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Sugar House man wants officer fired for shooting dog in his backyard

Published: Monday, June 23 2014 9:10 p.m. MDT

Sean Kendall, whose dog was shot by a Salt Lake City police officer in his backyard while the officer was searching for a missing child last week, talks about his meeting with police officials, Monday, June 23, 2014, in Salt Lake City. Homeowner Haley Bowen is in the background. (Tom Smart, Deseret News) Sean Kendall, whose dog was shot by a Salt Lake City police officer in his backyard while the officer was searching for a missing child last week, talks about his meeting with police officials, Monday, June 23, 2014, in Salt Lake City. Homeowner Haley Bowen is in the background. (Tom Smart, Deseret News)

SALT LAKE CITY — A grieving dog owner wants the officer who shot his pet to be fired.

Sean Kendall and his attorney met with six Salt Lake City police representatives for about two hours Monday to discuss the June 20 shooting. The Sugar House man said he didn't get the result he wanted from the meeting, though he called it a step forward.

"I want justice for my dog that was wrongfully killed in his own backyard," Kendall said. "I want to educate law enforcement so this doesn't happen again."

Both sides said they hope they can come to an agreement without a lawsuit.

Kendall's dog was killed when an officer searching for a missing 3-year-old in the area of 2500 South and 1500 East went to look for the child in Kendall's fenced backyard. Instead he found Geist, a 110-pound Weimaraner, who he said he shot when the dog began to act aggressively.

Attorney Brett Boulton, left, Sean Kendall and homeowner Haley Bowen walk into the Salt Lake City Public Safety Building to meet with police officials Monday, June 23, 2014, about last week's shooting of Kendall's dog by a Salt Lake City police officer who was in Kendall's backyard while searching for a missing child. (Tom Smart, Deseret News) Attorney Brett Boulton, left, Sean Kendall and homeowner Haley Bowen walk into the Salt Lake City Public Safety Building to meet with police officials Monday, June 23, 2014, about last week's shooting of Kendall's dog by a Salt Lake City police officer who was in Kendall's backyard while searching for a missing child. (Tom Smart, Deseret News)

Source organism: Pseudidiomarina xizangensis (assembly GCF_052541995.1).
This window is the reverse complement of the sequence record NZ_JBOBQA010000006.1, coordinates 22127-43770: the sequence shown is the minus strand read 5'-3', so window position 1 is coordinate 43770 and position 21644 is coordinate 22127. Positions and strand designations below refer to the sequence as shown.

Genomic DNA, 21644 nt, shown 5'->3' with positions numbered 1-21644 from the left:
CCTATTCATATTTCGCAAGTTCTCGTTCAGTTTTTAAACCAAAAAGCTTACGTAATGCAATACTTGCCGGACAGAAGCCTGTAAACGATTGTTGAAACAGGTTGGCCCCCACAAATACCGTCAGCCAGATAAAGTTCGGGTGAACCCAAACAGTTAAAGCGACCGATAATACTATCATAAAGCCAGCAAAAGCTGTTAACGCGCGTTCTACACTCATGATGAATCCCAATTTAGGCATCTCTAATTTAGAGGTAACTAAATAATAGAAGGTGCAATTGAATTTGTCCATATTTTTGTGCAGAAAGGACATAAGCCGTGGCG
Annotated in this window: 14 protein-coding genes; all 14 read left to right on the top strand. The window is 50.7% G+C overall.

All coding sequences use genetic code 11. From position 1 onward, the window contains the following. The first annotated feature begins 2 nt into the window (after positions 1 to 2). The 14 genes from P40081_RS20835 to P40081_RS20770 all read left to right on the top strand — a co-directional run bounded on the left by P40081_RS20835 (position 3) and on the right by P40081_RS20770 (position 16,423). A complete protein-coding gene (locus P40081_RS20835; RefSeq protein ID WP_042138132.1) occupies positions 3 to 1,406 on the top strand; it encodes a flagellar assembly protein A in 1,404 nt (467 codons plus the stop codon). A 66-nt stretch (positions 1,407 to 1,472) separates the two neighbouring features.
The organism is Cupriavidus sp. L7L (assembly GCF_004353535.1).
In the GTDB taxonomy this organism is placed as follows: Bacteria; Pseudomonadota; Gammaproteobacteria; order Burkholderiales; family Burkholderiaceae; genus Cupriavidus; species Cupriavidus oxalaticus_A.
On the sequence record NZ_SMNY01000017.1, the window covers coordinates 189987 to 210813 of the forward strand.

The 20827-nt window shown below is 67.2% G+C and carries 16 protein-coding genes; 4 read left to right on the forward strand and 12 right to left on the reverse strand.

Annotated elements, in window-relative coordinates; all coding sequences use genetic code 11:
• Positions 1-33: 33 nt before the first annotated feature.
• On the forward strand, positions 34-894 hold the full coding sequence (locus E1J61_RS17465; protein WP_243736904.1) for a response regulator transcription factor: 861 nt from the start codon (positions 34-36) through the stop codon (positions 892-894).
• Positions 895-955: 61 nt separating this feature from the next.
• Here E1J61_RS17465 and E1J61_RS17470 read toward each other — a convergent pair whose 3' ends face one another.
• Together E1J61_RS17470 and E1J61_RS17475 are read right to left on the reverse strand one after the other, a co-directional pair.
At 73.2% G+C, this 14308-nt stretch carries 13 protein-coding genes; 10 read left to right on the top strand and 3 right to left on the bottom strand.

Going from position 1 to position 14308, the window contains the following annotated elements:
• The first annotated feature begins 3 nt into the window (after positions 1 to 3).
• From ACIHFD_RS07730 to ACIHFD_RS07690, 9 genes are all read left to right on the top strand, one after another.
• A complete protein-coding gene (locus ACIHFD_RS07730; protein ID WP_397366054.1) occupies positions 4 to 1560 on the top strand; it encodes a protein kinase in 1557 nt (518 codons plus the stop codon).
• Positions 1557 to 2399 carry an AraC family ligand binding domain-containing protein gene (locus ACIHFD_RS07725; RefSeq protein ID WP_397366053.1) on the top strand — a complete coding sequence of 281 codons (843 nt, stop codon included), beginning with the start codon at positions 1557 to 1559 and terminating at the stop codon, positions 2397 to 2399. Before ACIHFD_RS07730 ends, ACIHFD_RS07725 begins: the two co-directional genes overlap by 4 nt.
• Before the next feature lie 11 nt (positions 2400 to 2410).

A neighbor said she heard two gunshots and saw the officer leave the yard. Kendall, who wasn't home at the time of the shooting, said the dog had a single gunshot wound to the head.

The missing child was found safe in his home about 30 minutes after the shooting.

The unnamed officer involved in the shooting, who has more than 10 years' experience with the department, was not on paid administrative as is standard procedure with officer-involved shootings involving people, police representatives said last week.

Kendall said he believes Utah law needs to change to protect animals as members of Utahns' families.

"The view that (pets) are just a piece of property, no different from a vehicle or a piece of lawn furniture, just doesn't sit well with me," Kendall said following the meeting.

Geist, a 110-pound Weinheimer, was shot and killed by a Salt Lake police officer. (Sean Kendall) Geist, a 110-pound Weinheimer, was shot and killed by a Salt Lake police officer. (Sean Kendall)

An internal investigation by Salt Lake City police is ongoing, keeping Kendall him from getting the answers he wants, he said.

"If you're a parent, you would want us to look everywhere for your child," Salt Lake police detective Greg Wilking said following Monday's meeting. "It's a tragic situation."

A second meeting between Kendall and the department is being scheduled.

A Facebook page titled Justice for Geist had attracted more than 10,000 followers as of Monday. The group is planning to rally outside the Salt Lake Public Safety Building on Saturday to ask that the officer be held accountable for an "inappropriate misuse of power."

Contributing: Devon Dolan

Email: mromero@deseretnews.com, Twitter: McKenzieRomero

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